Herrell v. HaneyAnnotate this Case
341 S.W.2d 574 (1960)
Margaret HERRELL, Admrx. Tommy Haney, Deceased, Plaintiff in Error, v. Fred HANEY, Defendant in Error.
Supreme Court of Tennessee.
December 8, 1960.
Privette & Mann, Knoxville, for plaintiff in error.
Poore, Cox, Baker & McAuley, Knoxville, for defendant in error.
The appeal in this case is properly to this Court by reason of the trial judge's action in sustaining a plea in abatement to the declaration.
The principal question presented in this case is one of first impression.
The facts as appearing from the pleadings and the stipulation of counsel stated in the briefs are the following: Tommy Haney, deceased, age 13 years, and his brother, Fred Haney, age 17 years, both being unemancipated, lived at the home of their parents, Donald Haney and Elizabeth Haney. Fred Haney, the defendant in error, with the permission of his father, was driving the family car at the time an accident occurred on July 19, 1958, as a result of which the car was wrecked and the younger brother, Tommy, was killed. Suit was brought by Margaret Herrell as administratrix of the estate of Tommy Haney *575 against Fred Haney alone for the wrongful death of his brother.
The primary question raised by the first assignment of error is whether it is against the public policy of this State to allow an unemancipated minor brother, or as in this case his administrator, to sue the surviving unemancipated minor brother, both living with their parents, in tort, as in the instant case for a wrongful death.
The second question is, if the answer to the first question be that such action may be maintained, may it be maintained where the parents of the alleged tort-feasor are the statutory beneficiaries of the decedent's cause of action, on the theory that to permit same would violate the established public policy of Tennessee that a parent may not sue his child and that, therefore, to permit this action would be to permit that to be done indirectly which may not be done directly.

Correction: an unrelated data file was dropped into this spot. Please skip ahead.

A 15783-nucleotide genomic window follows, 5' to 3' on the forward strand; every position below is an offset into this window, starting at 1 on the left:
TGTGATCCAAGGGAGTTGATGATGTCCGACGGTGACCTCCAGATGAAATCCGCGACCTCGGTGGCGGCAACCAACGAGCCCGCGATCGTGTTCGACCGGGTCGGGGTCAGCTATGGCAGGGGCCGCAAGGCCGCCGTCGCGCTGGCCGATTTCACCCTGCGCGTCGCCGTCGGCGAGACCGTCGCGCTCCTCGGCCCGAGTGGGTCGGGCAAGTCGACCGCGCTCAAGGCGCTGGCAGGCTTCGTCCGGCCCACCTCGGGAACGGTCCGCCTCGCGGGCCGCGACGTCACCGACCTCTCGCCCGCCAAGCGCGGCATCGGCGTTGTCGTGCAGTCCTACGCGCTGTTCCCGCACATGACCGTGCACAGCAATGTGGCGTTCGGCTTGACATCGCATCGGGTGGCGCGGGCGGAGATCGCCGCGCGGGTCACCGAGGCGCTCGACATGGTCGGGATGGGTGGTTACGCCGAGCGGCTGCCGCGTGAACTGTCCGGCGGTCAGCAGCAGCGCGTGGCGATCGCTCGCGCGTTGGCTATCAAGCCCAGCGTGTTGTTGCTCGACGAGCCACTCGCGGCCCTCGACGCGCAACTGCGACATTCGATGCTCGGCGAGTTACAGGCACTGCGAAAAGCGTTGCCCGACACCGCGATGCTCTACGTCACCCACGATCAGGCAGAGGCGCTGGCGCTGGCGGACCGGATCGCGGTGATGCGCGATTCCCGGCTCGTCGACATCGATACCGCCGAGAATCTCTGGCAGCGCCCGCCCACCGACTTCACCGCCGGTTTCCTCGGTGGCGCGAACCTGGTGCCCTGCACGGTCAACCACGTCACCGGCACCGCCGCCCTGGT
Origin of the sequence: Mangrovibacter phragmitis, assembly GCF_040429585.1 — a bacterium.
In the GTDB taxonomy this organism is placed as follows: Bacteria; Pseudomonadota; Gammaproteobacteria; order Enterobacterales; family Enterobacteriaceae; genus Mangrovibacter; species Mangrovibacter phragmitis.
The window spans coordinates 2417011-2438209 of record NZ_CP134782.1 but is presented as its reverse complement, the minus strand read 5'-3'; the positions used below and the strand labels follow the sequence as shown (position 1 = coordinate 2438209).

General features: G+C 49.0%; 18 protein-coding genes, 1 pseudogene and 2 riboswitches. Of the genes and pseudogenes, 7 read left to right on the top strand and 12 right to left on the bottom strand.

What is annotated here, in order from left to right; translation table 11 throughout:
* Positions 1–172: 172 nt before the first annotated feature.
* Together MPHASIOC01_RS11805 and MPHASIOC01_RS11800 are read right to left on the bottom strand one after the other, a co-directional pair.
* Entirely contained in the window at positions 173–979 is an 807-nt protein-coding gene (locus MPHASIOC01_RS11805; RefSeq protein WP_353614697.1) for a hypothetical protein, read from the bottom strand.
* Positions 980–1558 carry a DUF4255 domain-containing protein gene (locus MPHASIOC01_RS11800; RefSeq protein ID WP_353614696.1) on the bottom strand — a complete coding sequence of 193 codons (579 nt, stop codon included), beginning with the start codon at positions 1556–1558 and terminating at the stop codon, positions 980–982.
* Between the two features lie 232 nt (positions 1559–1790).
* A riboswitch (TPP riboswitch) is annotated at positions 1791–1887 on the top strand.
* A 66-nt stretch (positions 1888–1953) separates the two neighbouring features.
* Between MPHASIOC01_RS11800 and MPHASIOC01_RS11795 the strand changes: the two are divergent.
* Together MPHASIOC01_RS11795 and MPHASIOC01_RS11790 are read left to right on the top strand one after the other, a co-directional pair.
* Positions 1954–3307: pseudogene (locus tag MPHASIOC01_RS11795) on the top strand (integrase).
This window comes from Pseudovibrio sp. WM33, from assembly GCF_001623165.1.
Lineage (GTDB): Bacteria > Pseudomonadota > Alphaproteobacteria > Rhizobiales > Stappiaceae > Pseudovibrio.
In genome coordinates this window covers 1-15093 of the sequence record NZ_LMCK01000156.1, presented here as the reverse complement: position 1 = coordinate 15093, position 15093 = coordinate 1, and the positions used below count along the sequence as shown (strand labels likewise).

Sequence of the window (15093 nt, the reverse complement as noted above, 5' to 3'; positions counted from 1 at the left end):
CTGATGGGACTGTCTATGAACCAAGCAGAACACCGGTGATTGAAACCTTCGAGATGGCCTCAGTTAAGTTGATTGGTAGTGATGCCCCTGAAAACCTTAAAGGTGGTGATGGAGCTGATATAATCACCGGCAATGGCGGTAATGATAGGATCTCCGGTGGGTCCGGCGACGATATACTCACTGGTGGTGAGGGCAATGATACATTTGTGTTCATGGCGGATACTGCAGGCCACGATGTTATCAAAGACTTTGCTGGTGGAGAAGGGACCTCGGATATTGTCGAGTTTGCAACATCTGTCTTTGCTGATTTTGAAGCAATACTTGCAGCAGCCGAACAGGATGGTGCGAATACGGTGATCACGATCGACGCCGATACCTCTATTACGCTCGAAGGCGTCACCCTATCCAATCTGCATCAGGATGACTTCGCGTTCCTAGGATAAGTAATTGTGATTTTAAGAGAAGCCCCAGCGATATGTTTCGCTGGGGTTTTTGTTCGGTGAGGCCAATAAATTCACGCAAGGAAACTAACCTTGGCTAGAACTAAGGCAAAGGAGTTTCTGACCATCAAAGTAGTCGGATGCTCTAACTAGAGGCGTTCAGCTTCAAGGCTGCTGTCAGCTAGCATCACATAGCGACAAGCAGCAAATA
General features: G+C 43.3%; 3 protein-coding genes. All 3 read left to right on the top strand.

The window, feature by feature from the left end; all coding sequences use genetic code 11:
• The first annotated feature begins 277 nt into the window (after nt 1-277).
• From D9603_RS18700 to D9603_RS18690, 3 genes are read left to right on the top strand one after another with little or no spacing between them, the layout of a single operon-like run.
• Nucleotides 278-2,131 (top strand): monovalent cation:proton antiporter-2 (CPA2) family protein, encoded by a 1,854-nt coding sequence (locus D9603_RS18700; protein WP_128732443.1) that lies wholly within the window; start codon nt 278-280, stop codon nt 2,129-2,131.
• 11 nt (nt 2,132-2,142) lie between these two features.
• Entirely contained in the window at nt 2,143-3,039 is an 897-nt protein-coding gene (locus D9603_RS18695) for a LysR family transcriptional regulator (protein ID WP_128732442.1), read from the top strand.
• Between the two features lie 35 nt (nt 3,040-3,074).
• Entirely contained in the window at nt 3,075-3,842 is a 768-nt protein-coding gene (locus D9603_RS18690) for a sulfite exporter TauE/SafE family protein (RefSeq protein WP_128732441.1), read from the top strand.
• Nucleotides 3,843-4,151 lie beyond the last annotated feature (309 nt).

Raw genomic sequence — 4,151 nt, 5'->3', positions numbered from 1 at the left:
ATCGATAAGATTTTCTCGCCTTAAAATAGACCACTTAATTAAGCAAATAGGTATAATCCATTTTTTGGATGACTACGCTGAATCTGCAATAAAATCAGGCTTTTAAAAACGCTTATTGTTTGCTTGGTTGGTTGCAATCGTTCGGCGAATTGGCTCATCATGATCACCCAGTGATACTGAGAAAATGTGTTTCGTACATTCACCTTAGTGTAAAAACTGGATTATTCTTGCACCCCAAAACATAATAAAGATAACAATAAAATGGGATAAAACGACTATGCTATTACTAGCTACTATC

We are indebted to respective counsel for briefs presenting all authorities that might be at all relevant with reference to the primary question. This question has arisen in comparatively few appellate jurisdictions and in every one where it has arisen the right of action has been sustained. There is no case holding to the contrary.
The very late case decided by the Supreme Court of Appeals of Virginia, Midkiff v. Midkiff, 201 Va. 829, 113 S.E.2d 875, contains practically all available authority on the point and holds that such an action may be maintained. These authorities appear on page 876 of 113 S.E.2d, among those authorities is 52 Am.Jur. "Torts" p. 439, Sec. 97:"Family Relations.The cases uniformly hold or assume that the fact of relationship by blood or marriage, other than that of parent and child or husband and wife, between the tort-feasor and the person injured does not preclude the maintenance of an action for such injuries. The rule has been applied to actions between brothers and sisters. * * *"
Also cited in the opinion is Munsert v. Farmers Mut. Auto. Ins. Co., 229 Wis. 581, 281 N.W. 671, 119 A.L.R. 1390, which case is cited in Brown v. Selby, Tenn., 332 S.W.2d 166, which will be referred to hereinafter.